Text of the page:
Thursday, February 9, 2012

Gettin' Ready For Babies - Part 2

Yesterday was a departure from the mild weather we have enjoyed for the past week or so.  Because we are only 3 weeks or so away from a kid explosion, I spent part of the day sorting through my kidding supplies and staging them in our sunroom so they'll be ready to go when needed.

All births are attended by me and Don so that we can be sure each baby gets dried off, treated as needed, and is observed nursing to get colostrum which is only absorbed by the kid during the first few hours of life.  When they arrive in three's, it can be a very busy time for us and the new goat moms.  I hate to jinx my luck, but last year all kids were born healthy and during the daytime.  They also managed to pick the sunny mild afternoons that were sandwiched in between some pretty nasty weather.  The does were very considerate.  I hope it is the same this year.

Many of the supplies are stored in a tote that comes to the barn with me and it contains the followingitems:

  • puppy-training pads to catch the kids as they are born so they don't touch the bedding until navel cords are treated with iodine,
  • towels to dry off the kid, especially important when it is cold,
  • dental floss to tie off umbilical cords,
  • iodine to dip the navel cord to prevent bacterial infections,
  • a film container to put iodine in,
  • A bottle of BO-SE (selenium supplement).  If a kid appears weak and unable to stand it is often due to a selenium deficiency so an injection of this supplement is given to the newborn.

Emergency supplies, are always with me in case the doe needs assistance with her delivery.  These include a lubricant and sterile gloves in case I have to physically go in and assist positioning kids into the birth canal.  I also have a kid puller which is basically a rubber "snare" in case I can't find and turn the kids with my fingers.

The doe also needs a pick-me-up after all that hard work.  If she is just tired but still active then she gets hot bucket of water that contains molassas and karo syrup with salt and soda added.  Does will often drink up to 1/2 gallon of this immediately after kidding to restore their depleted energy reserves.  We also have treatments on hand in case she develops a metabolic imbalance due to the stresses of pregnancy and kidding.

Although most kids come along just fine and they immediately start nursing, there may be an occasional kid that may be too weak to nurse.  If they don't respond quickly to a BO-SE injection and appear to have no sucking reflex then the kid must be tube fed colostrum immediately.  I keep a feeding tube handy along with dried colostrum in case I can't manage to milk colostrum the mother for some reason.  Very occasionally a doe kids and develops an udder later.  Use of a feeding tube will usually save a kid that might otherwise die.  

Fortunately if the does are well cared for, most births proceed easily.  Just like having insurance, I prefer to be prepared for the worst, all the while hoping that most of the supplies that I have on hand will never be needed.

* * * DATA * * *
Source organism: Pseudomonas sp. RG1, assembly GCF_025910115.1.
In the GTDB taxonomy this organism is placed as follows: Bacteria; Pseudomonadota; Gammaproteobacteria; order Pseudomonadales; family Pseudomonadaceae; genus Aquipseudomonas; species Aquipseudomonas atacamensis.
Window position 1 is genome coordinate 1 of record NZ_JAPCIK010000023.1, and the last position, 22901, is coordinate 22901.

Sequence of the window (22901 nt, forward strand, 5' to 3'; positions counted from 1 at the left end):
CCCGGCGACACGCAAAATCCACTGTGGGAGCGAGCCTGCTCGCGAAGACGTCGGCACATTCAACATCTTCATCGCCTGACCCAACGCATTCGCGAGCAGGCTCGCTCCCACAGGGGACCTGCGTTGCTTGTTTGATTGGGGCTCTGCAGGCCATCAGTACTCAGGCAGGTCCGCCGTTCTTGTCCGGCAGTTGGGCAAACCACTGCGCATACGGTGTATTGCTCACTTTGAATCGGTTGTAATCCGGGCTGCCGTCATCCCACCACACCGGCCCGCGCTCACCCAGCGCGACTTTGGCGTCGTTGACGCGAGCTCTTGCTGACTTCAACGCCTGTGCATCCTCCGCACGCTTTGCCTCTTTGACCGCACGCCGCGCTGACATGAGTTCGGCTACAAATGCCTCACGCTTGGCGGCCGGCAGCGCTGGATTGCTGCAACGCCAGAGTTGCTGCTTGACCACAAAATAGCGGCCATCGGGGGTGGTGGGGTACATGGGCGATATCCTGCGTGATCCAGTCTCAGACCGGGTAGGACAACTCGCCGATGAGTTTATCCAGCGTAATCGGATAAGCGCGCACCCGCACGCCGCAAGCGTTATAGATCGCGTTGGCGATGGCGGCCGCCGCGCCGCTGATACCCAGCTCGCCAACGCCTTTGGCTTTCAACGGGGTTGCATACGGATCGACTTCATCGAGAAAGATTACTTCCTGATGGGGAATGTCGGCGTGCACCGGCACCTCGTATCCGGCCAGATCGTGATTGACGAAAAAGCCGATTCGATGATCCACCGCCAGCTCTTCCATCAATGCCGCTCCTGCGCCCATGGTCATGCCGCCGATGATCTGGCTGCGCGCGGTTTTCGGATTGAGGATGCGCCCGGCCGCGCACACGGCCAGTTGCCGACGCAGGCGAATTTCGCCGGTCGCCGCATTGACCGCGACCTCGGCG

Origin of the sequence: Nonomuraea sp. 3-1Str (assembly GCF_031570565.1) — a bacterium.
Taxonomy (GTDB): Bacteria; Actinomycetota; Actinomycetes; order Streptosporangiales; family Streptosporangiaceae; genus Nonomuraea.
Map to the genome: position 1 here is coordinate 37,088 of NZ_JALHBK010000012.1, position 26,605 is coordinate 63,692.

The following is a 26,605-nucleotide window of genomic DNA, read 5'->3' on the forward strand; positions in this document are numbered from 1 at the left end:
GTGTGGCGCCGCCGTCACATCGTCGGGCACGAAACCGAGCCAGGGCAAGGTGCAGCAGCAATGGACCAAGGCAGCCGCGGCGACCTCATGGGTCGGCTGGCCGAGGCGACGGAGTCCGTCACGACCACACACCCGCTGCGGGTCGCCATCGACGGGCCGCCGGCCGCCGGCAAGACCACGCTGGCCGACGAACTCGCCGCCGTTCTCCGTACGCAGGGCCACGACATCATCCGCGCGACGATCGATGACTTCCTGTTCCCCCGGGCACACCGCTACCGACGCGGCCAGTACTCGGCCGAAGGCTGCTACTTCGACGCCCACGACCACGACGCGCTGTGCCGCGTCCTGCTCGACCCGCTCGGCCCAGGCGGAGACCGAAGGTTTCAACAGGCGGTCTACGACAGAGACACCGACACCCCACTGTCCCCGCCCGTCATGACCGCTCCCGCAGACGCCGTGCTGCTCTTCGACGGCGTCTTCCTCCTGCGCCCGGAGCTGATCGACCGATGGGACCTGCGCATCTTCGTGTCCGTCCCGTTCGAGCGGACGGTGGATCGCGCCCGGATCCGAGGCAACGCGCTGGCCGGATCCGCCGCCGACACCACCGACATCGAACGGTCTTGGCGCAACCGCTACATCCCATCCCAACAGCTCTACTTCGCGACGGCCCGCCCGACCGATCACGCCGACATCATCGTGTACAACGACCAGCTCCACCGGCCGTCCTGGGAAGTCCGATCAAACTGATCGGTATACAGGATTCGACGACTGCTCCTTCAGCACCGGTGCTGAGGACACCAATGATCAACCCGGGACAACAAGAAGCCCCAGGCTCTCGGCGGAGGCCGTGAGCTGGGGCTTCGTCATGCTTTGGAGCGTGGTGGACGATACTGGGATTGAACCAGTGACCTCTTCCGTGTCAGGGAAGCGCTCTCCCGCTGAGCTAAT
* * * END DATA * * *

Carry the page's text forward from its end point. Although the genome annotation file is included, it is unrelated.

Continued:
1. Hve you been involved in other birthing processes before you had goats?

  2. I assisted with a litter of Spinone in Louisville a few years ago when I was contemplating having a litter of Spinoni with Trixie but I didn't really do much. Our first kidding was learn as you go.

  3. I wonder if the does hormones are more likely to be triggered to give birth when the weather is warmer? Better chance of survival. I've heard that for people, more births happen when there is a low pressure system. Low pressure systems are often associated with warmer weather (or snow in the winter.)

  4. I hope that is the case. It will be interesting to see if it holds again this year. Last year one doe kidded a bit early and it was a nice warm day.

  5. I hope you have nice mild days for your kidding too but you really can't count on it. At least you can be inside a barn and provide lots of straw. Only one time did I have a heat lamp in my barn for some new babies. I have no idea if it was really that cold or if I was just a newbie and a worrier. I haven't done that since. Good luck. I look forward to the stories.

    1. I really think we do a lot of things for our animal friends so that we think we're taking good care of them. I'm not sure the animals need it, at least mine don't seem to. I'll always remember my first goats. I made them a warm house and they slept as close to the outside as they could get by a gate and were covered with snow one morning.

  6. Wow you certainly are prepared! My niece thought she was last yr-first time for her-I was glad I happened to be there-cause they sure weren't!! I dont know a lot-but had many shetland sheep births and so they thought I knew something! haha they are very different-the shetlands did all the work and said good morning to me when I went out after the "work" was done!! puppy pads sounds like they would have been helpful-3 came when the vet had said one was all there was! Flannel shirts we were wearing worked!! Im excitied to see and hear about yours! I miss my goats-N.Dwarfs also-so much!! Take care~~Rain

  7. Glad you were able to help out your niece. Since we are still relatively new to goats and don't have anyone nearby to help out I decided I needed to be as prepared as possible. I know I'd miss my goats too. They keep me entertained and busy!